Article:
Understanding each other

Conversations create understanding

Where are the conversations?

In politics, conversations, where people have differing views, are impossible. People scream at each other. No one is listening to the other side. Democrats are outraged at Republicans.  Republicans push agendas in spite of the public outcries. No one is listening! How do we have conversations that move us toward healing and understanding?

 In our everyday life, we talk on cell phones while sitting with our friends and family. We only speak with people who think and talk as we do. Our children text their friends instead of going to visit them. If someone has an idea you don’t like, you unfriend them on Facebook. We tweet in 10 words or less. Even with our friends, fear keeps us from authentic conversations because we are trying to uphold our image. How will we ever understand each other if we don’t listen and try to understand the other person’s point of view? 

A Real Conversation

Recently I had a disagreement with a friend of 20 years. Confused about my feelings and afraid I would not be heard I did not address the issue, “race.” At the time I tried desperately to ignore racist comments, but one day finally I exploded. How do I talk about a topic that I had so many  confused feelings about?  Would my friend understand? What would I say? Should I even bother? Finally, we spoke. In my heart, I knew she had not meant to hurt me, but it still hurt. After the initial awkwardness of the conversation it was easier to speak, but to also listen. I heard more than her words. I heard her story.  Getting to a better place of understanding meant having to work through our mutual discomfort, awkwardness, and anger.  We both had to listen with understanding, compassion and the belief in the other person’s humanity.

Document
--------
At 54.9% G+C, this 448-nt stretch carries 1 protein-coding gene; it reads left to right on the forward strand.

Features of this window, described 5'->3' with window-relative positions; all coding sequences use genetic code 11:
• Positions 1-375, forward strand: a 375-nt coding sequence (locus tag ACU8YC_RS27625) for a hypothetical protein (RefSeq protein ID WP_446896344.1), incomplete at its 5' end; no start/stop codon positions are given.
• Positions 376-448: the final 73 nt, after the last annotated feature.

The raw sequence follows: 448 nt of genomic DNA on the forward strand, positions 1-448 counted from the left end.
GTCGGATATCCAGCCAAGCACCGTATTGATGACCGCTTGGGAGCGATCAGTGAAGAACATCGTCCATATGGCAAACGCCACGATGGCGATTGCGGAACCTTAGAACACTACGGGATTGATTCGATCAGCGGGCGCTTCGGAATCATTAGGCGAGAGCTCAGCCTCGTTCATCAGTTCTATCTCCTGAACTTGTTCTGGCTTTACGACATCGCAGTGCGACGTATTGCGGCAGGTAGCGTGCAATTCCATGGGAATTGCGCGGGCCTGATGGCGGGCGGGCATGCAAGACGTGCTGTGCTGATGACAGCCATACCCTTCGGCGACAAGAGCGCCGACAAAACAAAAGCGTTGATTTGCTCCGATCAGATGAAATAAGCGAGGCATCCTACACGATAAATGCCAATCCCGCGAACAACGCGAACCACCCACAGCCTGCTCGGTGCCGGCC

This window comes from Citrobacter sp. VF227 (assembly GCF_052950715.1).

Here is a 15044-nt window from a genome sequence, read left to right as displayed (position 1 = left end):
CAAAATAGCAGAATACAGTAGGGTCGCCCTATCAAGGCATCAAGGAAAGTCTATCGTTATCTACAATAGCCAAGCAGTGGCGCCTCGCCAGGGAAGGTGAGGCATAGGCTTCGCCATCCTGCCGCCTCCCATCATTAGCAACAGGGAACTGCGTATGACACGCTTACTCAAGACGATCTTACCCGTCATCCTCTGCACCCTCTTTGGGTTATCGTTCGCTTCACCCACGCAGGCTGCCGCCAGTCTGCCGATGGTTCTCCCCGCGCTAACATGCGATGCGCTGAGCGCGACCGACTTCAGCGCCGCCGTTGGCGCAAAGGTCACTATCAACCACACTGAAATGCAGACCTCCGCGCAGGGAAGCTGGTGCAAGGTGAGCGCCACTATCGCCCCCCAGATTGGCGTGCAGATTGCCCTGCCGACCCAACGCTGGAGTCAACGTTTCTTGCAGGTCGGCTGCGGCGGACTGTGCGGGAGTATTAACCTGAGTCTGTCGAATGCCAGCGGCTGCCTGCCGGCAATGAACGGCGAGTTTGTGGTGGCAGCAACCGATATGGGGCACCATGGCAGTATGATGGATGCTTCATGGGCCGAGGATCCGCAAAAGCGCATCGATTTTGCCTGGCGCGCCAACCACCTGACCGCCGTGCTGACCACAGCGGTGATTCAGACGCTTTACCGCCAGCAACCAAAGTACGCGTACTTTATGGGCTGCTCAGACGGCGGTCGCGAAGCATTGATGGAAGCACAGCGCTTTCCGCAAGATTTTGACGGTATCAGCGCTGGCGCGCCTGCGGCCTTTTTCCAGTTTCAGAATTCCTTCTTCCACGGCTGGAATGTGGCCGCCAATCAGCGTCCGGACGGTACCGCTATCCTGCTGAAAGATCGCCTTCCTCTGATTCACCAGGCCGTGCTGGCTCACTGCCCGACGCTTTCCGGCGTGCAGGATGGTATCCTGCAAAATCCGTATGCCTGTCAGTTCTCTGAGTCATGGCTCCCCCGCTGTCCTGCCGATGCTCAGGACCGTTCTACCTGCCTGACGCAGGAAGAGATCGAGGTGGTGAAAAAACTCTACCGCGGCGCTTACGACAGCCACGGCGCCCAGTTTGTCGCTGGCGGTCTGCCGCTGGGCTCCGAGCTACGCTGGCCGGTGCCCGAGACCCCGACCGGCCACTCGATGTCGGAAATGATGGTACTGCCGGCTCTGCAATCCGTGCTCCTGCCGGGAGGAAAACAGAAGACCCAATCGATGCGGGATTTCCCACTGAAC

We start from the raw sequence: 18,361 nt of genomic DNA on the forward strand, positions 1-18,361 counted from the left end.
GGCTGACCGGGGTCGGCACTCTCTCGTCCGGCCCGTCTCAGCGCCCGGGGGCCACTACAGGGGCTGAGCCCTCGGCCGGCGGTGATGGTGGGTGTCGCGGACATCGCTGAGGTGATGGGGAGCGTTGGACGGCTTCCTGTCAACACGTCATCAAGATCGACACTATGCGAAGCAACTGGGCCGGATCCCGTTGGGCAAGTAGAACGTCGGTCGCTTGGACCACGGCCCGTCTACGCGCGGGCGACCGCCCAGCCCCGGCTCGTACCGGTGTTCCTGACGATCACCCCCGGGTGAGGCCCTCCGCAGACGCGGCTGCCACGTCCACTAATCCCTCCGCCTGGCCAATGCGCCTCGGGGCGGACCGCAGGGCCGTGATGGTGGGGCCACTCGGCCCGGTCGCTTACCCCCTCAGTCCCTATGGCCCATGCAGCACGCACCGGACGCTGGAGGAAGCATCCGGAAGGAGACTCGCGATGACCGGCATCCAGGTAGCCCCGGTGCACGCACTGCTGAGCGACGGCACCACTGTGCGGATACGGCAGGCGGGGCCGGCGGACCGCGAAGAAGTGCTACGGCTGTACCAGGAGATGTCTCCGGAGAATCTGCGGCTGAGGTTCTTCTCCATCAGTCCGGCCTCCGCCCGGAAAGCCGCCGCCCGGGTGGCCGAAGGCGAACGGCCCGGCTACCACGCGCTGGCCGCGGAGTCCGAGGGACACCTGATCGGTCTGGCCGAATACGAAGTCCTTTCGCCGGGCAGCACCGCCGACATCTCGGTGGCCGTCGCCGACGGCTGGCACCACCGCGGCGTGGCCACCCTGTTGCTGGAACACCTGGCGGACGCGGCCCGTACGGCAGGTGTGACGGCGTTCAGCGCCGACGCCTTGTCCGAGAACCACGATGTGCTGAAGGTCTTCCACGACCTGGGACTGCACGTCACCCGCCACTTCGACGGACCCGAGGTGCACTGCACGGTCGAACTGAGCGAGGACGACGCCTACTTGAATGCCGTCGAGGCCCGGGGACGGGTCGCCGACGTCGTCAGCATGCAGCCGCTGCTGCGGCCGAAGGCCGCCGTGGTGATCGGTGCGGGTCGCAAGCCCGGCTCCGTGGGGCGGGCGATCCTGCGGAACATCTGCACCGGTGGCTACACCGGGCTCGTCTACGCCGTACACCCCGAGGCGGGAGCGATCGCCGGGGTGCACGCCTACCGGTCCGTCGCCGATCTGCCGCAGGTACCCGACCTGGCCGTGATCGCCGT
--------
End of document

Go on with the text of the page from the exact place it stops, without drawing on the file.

Fundamental Belief of Caring

Conversations, especially difficult ones require a belief that the other person cares and wants to understand. So often our identities create walls that make it easy to see others as evil or other, not like us. Good conversations break through that wall of otherness. They are a step toward understanding.  Adults and children need to learn better conversation skills. How do we incorporate conversational skills into our children’s education. Not just how to talk, but how to really listen and show genuine interests in others. How do we learn to have conversations in the work place

 Conversation skills are one of the most important skills that we can teach our children, and judging by conversations going on today we have not done a very good job. All children, not just those on the autism spectrum or with language disabilities need help to develop good skills.  How can we teach this new generation to listen in the face of technology that makes it even more difficult to hear and our own inability to listen? 

 Celeste Headlee, a host on public broadcasting program called “On Second Thought,” talks  conversation with anyone.

At Long on Language we work to improve communication. If you have ideas or want to comment on this topic,  I would love to hear from you.  I will be speaking more about developing guideline for communication at home and in the classroom that develop conversation skills.